The residents of La Paz dream of one day having drinking water in their homes. During this period, they thank the District Administration for not squat and hope that after the crisis, aqueduct and sewerage networks will install them.

Monthly, Acuacar officials give them a record of writing down the number of packers available in the month. “This month, we were given 27 vouchers for every truck filled with water tanks; we sign a voucher. In case they don’t reach us, they don’t give us the water,” Mercedes tells us as she signs the delivery certificate for Thursday’s trucks filled with water tanks. Despite the circumstances and limitations, in La Paz solidarity is remarkable: the neighbors who managed to acquire large containers share the water with their co-parties when they run out.

“Those the packing company complains because there are so many small tanks and the water destructionists get very tired filling them up, but we try to make them understand that we had never received water in raids, but that we set the water on our shoulders to jug it in the houses. There’s nothing open where we can buy it; it’s time to be patient,” she ends.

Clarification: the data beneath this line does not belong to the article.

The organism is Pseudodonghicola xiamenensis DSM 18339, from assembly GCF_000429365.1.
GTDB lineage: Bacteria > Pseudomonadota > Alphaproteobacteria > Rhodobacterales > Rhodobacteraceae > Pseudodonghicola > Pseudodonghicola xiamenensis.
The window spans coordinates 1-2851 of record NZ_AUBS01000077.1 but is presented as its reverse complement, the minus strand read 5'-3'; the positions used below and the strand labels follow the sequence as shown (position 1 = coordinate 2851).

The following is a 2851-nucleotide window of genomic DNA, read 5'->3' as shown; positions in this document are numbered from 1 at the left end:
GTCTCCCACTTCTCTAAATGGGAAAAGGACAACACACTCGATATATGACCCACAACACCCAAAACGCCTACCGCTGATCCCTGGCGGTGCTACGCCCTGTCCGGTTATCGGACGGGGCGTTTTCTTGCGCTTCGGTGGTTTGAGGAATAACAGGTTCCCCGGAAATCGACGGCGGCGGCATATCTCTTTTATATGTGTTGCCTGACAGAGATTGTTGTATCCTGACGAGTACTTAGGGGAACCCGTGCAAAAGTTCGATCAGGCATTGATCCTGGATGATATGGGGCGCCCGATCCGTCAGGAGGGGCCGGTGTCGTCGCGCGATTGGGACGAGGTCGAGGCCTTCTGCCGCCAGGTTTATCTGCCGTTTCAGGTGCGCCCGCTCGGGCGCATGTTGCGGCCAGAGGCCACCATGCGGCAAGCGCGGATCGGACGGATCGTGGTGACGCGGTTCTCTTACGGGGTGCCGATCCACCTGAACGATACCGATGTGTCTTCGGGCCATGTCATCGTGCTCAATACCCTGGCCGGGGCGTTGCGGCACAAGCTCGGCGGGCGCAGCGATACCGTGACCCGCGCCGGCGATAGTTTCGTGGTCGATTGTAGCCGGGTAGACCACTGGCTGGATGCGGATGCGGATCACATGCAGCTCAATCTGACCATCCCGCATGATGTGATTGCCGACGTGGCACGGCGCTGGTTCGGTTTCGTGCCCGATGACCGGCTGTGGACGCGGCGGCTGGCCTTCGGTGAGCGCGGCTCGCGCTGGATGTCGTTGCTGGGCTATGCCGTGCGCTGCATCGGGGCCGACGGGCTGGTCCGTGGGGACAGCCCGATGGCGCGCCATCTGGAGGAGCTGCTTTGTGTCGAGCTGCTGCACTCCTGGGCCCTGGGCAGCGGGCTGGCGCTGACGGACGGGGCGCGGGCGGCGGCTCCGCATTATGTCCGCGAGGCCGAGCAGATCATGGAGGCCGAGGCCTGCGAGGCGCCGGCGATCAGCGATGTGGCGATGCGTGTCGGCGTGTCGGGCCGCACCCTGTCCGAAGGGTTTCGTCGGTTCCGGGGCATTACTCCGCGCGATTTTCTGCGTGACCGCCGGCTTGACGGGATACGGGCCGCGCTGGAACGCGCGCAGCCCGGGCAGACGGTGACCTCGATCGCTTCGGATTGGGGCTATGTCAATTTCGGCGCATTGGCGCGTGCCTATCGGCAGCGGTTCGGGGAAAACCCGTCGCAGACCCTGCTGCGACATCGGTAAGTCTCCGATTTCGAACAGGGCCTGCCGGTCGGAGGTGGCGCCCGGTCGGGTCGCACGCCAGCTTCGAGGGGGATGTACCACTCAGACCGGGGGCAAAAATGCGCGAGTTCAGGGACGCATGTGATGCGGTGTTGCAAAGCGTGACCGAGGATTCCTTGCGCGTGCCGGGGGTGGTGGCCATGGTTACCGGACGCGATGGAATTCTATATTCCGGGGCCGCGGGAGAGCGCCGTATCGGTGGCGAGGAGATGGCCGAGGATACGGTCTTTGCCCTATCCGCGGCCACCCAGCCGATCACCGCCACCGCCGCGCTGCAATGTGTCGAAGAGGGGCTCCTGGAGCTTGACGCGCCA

Weekly, La Paz has six packers to stock up on water. After discharge, the liquid does not receive any treatment for use.

Solidarity: Engine of change

At the beginning of June, we delivered 300 covered people to the community with the support of the Cooperative Weaving Peace and  Manifest  Columbia. It’s clear that if we’re talking about reinventing ourselves, at Columbia, community leadership building territory becomes visible.

We just thank community leaders like Mercedes for their excellent work, dedication, and commitment to the territory.